Believing the police might be in the house, Warren and Taliaferro called down to Douglas, thereby alerting Kent to their presence. Kent and Morse then forced all three women, at knifepoint, to accompany them to Kent's apartment. For the next fourteen hours the women were held captive, raped, robbed, beaten, forced to commit sexual acts upon each other, and made to submit to the sexual demands of Kent and Morse.

Appellants' claims of negligence included: the dispatcher's failure to forward the 6:23 a.m. call with the proper degree of urgency; the responding officers' failure to follow standard police investigative procedures, specifically their failure to check the rear entrance and position themselves properly near the doors and windows to ascertain whether there was any activity inside; and the dispatcher's failure to dispatch the 6:42 a. m. call.

Appeal No. 79-394

No Duty to Protect: On April 30, 1978, at approximately 11:30 p.m., appellant Nichol stopped his car for a red light at the intersection of Missouri Avenue and Sixteenth Street, N.W. Unknown occupants in a vehicle directly behind appellant struck his car in the rear several times, and then proceeded to beat appellant about the face and head breaking his jaw.

A Metropolitan Police Department officer arrived at the scene. In response to the officer's direction, appellant's companion ceased any further efforts to obtain identification information of the assailants. When the officer then failed to get the information, leaving Nichol unable to institute legal action against his assailants, Nichol brought a negligence action against the officer, the Metropolitan Police Department and the District of Columbia.

The trial judges correctly dismissed both complaints. In a carefully reasoned Memorandum Opinion, Judge Hannon based his decision in No. 79-6 on "the fundamental principle that a government and its agents are under no general duty to provide public services, such as police protection, to any particular individual citizen." See p. 4, infra. The duty to provide public services is owed to the public at large, and, absent a special relationship between the police and an individual, no specific legal duty exists. Holding that no special relationship existed between the police and appellants in No. 79-6, Judge Hannon concluded that no specific legal duty existed. We hold that Judge Hannon was correct and adopt the relevant portions of his opinion. Those portions appear in the following Appendix.[fn1]

Judge Pryor, then of the trial court, ruled likewise in No. 79-394 on the basis of Judge Hannon's opinion. In No. 79-394, a police officer directed Nichol's companion to cease efforts to identify the assailants and thus to break off the violent confrontation. The officer's duty to get that identification was one directly related to his official and general duty to investigate the offenses. His actions and failings were solely related to his duty to the public generally and possessed no additional element necessary to create an overriding special relationship and duty.[fn2]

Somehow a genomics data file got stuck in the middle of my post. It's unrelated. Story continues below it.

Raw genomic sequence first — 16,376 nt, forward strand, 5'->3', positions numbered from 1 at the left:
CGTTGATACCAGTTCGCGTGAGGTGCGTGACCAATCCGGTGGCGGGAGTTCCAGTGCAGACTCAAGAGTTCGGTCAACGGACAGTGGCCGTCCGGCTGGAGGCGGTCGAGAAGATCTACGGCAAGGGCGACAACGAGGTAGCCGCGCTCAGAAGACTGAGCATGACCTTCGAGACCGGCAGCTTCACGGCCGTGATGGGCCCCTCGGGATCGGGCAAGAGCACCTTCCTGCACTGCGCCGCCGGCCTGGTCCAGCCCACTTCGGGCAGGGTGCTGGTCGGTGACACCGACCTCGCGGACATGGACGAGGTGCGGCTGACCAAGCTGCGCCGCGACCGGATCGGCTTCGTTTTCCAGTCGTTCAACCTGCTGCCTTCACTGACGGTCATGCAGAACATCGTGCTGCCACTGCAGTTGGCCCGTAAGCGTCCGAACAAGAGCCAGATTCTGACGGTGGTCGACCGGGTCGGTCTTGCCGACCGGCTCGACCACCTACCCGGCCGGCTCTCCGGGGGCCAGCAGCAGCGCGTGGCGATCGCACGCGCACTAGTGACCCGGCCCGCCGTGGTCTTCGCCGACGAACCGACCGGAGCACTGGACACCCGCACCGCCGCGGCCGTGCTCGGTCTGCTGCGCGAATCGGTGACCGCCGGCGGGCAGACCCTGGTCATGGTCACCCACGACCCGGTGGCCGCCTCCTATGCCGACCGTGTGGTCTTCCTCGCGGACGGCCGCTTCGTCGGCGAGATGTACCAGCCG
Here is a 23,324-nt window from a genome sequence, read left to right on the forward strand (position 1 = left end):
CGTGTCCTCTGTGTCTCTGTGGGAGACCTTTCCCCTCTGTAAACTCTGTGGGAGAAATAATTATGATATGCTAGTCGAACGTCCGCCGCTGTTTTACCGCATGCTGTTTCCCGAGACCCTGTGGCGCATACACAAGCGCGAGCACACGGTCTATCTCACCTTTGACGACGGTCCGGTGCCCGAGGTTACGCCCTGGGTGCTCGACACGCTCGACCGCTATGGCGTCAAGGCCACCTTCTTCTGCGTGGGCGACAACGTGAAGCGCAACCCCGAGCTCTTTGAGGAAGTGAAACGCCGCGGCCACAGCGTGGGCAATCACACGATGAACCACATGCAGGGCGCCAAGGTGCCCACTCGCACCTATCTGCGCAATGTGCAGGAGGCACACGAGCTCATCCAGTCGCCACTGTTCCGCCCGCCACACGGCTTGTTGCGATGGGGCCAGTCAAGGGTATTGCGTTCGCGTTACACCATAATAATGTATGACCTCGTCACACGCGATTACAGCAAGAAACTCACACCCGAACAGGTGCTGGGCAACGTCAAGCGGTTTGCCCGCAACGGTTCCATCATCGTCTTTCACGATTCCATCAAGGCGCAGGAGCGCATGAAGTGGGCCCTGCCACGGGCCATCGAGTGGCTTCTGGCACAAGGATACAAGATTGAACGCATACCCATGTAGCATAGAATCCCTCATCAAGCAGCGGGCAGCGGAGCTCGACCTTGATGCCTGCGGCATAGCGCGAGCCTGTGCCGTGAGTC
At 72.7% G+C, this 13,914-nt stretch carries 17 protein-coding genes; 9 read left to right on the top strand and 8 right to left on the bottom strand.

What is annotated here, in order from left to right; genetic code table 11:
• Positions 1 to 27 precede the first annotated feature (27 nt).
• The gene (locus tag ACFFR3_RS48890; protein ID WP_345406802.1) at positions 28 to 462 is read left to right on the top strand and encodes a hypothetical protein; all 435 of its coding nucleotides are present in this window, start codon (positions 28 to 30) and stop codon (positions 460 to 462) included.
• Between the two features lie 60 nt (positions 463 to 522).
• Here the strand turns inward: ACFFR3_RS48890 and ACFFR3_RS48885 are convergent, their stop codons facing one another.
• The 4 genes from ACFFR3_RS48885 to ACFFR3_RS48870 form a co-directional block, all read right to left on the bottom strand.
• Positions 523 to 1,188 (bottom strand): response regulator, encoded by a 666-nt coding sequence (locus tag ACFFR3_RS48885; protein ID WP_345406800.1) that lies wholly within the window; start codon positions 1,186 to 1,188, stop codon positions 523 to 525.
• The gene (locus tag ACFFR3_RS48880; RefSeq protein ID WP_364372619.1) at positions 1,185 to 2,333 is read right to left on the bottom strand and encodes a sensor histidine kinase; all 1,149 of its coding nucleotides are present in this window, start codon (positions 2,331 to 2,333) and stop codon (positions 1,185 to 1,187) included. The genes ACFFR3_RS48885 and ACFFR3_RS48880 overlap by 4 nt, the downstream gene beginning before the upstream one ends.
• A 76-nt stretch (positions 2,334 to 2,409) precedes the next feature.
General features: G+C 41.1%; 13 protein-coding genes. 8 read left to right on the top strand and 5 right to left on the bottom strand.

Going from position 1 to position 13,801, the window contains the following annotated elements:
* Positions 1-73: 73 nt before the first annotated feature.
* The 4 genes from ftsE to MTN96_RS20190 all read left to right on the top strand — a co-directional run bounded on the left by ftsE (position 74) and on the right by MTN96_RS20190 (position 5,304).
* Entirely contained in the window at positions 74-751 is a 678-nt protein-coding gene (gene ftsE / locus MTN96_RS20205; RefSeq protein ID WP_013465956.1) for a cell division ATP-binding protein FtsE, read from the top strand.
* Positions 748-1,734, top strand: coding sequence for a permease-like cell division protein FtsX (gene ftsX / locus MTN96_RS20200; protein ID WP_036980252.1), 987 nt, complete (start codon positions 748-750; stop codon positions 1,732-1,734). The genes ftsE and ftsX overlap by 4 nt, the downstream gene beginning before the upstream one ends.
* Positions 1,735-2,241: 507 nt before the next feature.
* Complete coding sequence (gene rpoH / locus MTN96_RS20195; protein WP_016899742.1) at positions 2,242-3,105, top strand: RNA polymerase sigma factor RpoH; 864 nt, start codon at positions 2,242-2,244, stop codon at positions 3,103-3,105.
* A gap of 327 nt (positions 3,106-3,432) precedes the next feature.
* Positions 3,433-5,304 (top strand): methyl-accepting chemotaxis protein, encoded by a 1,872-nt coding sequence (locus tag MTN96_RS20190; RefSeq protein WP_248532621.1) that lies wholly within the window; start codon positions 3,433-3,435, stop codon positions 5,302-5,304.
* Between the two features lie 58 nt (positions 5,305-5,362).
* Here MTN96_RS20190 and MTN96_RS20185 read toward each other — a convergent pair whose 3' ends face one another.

Here the effort to separate the hostile assailants from the victims -- a necessary part of the on-scene responsibility of the police -- adds nothing to the general duty owed the public and fails to create a relationship which imposes a special legal duty such as that created when there is a course of conduct, special knowledge of possible harm, or the actual use of individuals in the investigation. See Falco v. City of New York, 34 A.D.2d 673, 310 N.Y.S.2d 524 (App. Div. 1970), aff'd, 29 N.Y.2d 918, 329 N.Y.S.2d 97, 279 N.E.2d 854 (1972) (police officer's Page 4 statement to injured motorcyclist that he would obtain name of motorist who struck the motorcycle was a gratuitous promise and did not create a special legal duty); Jackson v. Heyman, 126 N.J. Super. 281, 314 A.2d 82 (Super.Ct.Law Div. 1973) (police officers' investigation of vehicle accident where pedestrian was a minor child did not create a special legal duty to child's parents who were unsuccessful in their attempt to recover damages because police failed to identify drivers of vehicle). We hold that Judge Pryor did not err in dismissing No. 79-394 for failure to state a claim.

In either case, it is easy to condemn the failings of the police. However, the desire for condemnation cannot satisfy the need for a special relationship out of which a duty to specific persons arises. In neither of these cases has a relationship been alleged beyond that found in general police responses to crimes. Civil liability fails as a matter of law.

Self-Defense Corner

  • Concealed Permit Holder Intervenes
  • Employee Shoots Robber
  • Armed Woman Stops Road Rage
  • Armed Citizen Steps In
  • Gun Vs Fork

Concealed Permit Holder Intervenes, Holds Robbery Suspect at Gunpoint

A concealed permit holder in Boardman, Ohio, intervened on Thursday and held a robbery suspect at gunpoint in a neighbor’s driveway.

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Pizza Hut Employee Shoots Robber

The Herald Tribune reports in Sarasota County, Florida on 07-19-2017, a Pizza Hut employee shot a man who attempted to rob the store Tuesday night.

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Police: Armed Woman Stops Road Rage Attacker with One Shot

Police in Glendale, Arizona, say an armed woman stopped a road rage attacker with one shot on Wednesday.

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3 Stabbed In Florida Parking Lot, And Then An Armed Citizen Stepped In

SEMINOLE, FLORIDA — Three people were stabbed during an attempted armed robbery in a Publix parking lot, and it showed no signs of stopping until an armed citizen stepped in and held the suspect at gunpoint.

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Man Allegedly Attacks Concealed Permit Holder with Fork After Church, Gets Shot

A suspect in Nashville, Tennessee, allegedly attacked a concealed carry permit holder with a knife “after church” and got shot with a Glock 19 handgun.